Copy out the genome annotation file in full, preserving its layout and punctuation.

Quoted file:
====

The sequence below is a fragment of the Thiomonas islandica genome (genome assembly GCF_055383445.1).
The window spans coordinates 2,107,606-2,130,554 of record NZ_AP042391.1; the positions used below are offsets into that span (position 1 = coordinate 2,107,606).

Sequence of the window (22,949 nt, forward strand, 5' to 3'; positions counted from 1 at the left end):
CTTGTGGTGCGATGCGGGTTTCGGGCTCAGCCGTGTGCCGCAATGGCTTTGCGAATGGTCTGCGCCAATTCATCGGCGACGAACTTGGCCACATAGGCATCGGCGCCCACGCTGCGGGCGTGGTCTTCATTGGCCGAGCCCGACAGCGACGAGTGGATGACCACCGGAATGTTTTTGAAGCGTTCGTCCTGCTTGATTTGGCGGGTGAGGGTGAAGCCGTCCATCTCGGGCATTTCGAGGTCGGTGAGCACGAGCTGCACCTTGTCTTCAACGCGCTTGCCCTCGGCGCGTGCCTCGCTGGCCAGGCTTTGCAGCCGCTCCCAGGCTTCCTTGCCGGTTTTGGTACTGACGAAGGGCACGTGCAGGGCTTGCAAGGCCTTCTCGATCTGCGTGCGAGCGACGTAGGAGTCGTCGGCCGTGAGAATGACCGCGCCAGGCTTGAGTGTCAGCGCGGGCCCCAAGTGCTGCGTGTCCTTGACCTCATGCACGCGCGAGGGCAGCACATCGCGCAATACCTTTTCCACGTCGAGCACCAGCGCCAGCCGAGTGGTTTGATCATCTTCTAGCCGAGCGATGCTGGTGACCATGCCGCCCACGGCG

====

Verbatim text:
The sequence below is a fragment of the Thiomonas islandica genome (genome assembly GCF_055383445.1).
The window spans coordinates 2,107,606-2,130,554 of record NZ_AP042391.1; the positions used below are offsets into that span (position 1 = coordinate 2,107,606).

Sequence of the window (22,949 nt, forward strand, 5' to 3'; positions counted from 1 at the left end):
CTTGTGGTGCGATGCGGGTTTCGGGCTCAGCCGTGTGCCGCAATGGCTTTGCGAATGGTCTGCGCCAATTCATCGGCGACGAACTTGGCCACATAGGCATCGGCGCCCACGCTGCGGGCGTGGTCTTCATTGGCCGAGCCCGACAGCGACGAGTGGATGACCACCGGAATGTTTTTGAAGCGTTCGTCCTGCTTGATTTGGCGGGTGAGGGTGAAGCCGTCCATCTCGGGCATTTCGAGGTCGGTGAGCACGAGCTGCACCTTGTCTTCAACGCGCTTGCCCTCGGCGCGTGCCTCGCTGGCCAGGCTTTGCAGCCGCTCCCAGGCTTCCTTGCCGGTTTTGGTACTGACGAAGGGCACGTGCAGGGCTTGCAAGGCCTTCTCGATCTGCGTGCGAGCGACGTAGGAGTCGTCGGCCGTGAGAATGACCGCGCCAGGCTTGAGTGTCAGCGCGGGCCCCAAGTGCTGCGTGTCCTTGACCTCATGCACGCGCGAGGGCAGCACATCGCGCAATACCTTTTCCACGTCGAGCACCAGCGCCAGCCGAGTGGTTTGATCATCTTCTAGCCGAGCGATGCTGGTGACCATGCCGCCCACGGCG